TOKYO -- Japan's top five auto makers, with the exception of Mitsubishi Motors Corp., all boosted their worldwide vehicle production in 2003, mainly driven by a sharp expansion in overseas markets, data showed on Monday.
Toyota Motor Corp., which overtook Ford Motor Co. as the world's second-biggest car maker behind General Motors Corp. in 2003, built 6.078 million vehicles that year, up 7.8 percent from the previous year, as production abroad grew for the 12th straight year.
As a group, Toyota and its subsidiaries Hino Motors Ltd. and Daihatsu Motor Co. made 6.826 million vehicles, up 8.1 percent.
Second-largest Japanese auto maker Honda Motor Co. was hurt by a 15.5 percent demand-led drop in domestic output, but it more than made up for that with a 19 percent jump in production abroad. As a result, global output rose 2.4 percent to 2.968 million cars.
That tally put Honda just 10,000 units above Nissan Motor Co., whose production expanded 9.8 percent to 2.958 million units as it flooded the markets with new models.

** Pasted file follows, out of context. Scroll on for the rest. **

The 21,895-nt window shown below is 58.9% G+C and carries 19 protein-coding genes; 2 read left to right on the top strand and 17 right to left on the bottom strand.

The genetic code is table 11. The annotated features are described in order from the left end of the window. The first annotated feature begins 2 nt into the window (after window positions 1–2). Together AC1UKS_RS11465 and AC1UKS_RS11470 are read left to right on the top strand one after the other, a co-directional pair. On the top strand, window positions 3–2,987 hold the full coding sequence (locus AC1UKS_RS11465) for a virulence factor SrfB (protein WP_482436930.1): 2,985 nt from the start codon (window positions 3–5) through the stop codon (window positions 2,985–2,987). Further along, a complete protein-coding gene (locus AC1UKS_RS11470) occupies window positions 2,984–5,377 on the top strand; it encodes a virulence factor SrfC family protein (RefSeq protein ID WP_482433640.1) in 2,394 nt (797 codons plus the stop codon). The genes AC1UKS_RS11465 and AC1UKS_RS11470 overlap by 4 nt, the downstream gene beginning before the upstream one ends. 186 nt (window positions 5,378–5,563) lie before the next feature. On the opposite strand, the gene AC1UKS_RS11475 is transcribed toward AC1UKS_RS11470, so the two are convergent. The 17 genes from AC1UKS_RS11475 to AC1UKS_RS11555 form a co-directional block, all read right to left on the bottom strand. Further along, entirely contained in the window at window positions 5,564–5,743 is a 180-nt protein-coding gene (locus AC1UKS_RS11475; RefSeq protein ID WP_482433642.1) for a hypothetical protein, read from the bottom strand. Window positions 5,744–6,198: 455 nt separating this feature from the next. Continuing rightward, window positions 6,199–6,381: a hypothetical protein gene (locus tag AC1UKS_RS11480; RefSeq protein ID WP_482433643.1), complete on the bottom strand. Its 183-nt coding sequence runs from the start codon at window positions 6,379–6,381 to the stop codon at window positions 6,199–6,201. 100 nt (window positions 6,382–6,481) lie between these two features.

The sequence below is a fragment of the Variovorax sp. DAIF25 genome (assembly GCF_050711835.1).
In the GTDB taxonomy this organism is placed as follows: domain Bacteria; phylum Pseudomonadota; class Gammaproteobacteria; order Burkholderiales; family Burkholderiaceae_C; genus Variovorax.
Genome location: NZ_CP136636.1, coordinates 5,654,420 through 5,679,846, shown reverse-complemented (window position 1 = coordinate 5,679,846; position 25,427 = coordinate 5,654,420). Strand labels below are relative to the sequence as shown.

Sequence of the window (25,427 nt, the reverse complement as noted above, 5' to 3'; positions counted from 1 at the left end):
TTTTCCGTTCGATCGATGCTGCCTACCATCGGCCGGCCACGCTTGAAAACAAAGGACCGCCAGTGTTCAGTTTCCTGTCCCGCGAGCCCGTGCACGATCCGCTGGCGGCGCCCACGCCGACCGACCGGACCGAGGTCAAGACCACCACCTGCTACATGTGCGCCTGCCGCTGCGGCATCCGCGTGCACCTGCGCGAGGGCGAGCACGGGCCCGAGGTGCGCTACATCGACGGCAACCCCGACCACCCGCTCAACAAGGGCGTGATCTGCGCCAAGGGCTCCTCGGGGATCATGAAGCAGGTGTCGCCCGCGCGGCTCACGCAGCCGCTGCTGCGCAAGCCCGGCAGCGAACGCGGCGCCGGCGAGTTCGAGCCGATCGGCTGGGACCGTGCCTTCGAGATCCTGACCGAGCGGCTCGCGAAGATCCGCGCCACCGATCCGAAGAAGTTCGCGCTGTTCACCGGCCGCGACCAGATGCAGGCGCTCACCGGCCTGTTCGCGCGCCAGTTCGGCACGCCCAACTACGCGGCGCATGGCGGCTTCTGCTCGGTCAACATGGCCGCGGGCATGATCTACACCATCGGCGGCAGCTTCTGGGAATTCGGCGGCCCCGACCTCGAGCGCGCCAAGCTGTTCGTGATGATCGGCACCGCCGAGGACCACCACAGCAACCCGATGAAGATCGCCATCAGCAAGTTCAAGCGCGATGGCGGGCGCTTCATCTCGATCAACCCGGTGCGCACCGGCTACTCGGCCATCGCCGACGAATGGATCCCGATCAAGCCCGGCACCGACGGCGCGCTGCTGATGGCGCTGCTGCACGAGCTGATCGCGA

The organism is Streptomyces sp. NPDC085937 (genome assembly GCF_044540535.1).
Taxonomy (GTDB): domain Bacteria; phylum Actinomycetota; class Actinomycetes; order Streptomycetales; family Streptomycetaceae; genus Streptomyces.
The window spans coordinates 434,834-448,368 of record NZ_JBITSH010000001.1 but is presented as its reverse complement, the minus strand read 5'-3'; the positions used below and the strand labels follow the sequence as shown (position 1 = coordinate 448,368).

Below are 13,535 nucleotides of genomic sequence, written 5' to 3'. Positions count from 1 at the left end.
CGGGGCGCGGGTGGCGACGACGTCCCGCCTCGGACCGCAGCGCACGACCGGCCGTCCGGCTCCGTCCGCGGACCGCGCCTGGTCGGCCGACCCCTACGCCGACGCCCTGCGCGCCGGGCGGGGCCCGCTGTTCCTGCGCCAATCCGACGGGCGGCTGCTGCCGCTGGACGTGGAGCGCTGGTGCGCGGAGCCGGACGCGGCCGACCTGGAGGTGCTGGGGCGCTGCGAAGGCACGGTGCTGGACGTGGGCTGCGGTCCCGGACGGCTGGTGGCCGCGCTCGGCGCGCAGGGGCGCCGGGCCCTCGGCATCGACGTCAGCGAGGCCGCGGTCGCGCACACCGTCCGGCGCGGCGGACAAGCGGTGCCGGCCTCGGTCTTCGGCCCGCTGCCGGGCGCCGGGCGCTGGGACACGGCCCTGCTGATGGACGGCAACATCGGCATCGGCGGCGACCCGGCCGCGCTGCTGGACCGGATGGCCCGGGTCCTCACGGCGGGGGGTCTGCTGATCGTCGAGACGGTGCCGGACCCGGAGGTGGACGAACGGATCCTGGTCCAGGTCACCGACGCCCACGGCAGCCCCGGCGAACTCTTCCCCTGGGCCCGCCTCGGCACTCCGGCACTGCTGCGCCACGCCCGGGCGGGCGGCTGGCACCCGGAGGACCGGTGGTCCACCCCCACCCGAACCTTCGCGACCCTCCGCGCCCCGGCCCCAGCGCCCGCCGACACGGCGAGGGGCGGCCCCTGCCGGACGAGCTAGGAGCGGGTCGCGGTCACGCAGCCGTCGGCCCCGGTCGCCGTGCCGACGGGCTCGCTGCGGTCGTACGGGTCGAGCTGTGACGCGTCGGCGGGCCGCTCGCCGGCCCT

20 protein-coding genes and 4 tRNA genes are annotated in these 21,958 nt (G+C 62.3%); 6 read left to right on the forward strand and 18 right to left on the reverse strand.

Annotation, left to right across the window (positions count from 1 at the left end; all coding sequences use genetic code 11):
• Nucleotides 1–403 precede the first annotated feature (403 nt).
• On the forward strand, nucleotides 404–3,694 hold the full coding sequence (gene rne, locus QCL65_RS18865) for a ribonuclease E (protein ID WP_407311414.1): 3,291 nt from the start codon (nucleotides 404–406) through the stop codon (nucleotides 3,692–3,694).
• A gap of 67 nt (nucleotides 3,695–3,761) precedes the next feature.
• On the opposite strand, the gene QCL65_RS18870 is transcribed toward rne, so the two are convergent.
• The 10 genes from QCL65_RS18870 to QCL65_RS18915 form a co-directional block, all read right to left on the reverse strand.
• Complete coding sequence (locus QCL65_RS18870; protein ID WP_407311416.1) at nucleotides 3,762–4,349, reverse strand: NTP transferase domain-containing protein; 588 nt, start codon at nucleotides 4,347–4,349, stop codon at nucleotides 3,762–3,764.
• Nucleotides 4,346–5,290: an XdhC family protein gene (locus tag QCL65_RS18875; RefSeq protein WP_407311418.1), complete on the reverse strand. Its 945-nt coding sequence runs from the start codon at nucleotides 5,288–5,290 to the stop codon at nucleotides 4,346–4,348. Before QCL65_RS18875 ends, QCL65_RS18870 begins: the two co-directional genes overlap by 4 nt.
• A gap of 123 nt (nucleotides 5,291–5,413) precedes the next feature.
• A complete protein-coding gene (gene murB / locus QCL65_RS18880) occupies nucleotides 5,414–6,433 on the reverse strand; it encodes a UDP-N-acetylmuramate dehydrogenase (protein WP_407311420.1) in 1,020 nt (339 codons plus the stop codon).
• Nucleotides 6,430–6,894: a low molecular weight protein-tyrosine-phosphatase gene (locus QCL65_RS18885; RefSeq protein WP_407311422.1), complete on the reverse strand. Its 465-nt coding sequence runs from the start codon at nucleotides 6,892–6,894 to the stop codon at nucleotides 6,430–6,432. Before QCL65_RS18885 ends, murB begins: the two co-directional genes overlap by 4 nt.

Nissan's rise was most notable in the profitable U.S. market, where output jumped 28 percent as the company began local production of its popular Maxima sedan early last year and as its high-volume Canton, Mississippi light truck plant started up.
Nissan's production also climbed by double-digit percentages in Europe, driven by brisk sales of the new Micra compact car.
Fifth-ranked Japanese auto maker Mazda Motor Corp. recorded the biggest percentage rise in global output, by 10.4 percent to 1.042 million units, as its overseas production leapt 42 percent on robust sales in Europe.
Troubled Mitsubishi Motors was the sole loser, with global output slipping 5.7 percent to 1.580 million units, mainly hurt by a fall in North American production to bring inventory levels down.
Mitsubishi's output in Japan fell 3.4 percent to 749,371 units as exports eased, although it managed a 3.4 percent rise in domestic sales -- the first increase since 1995.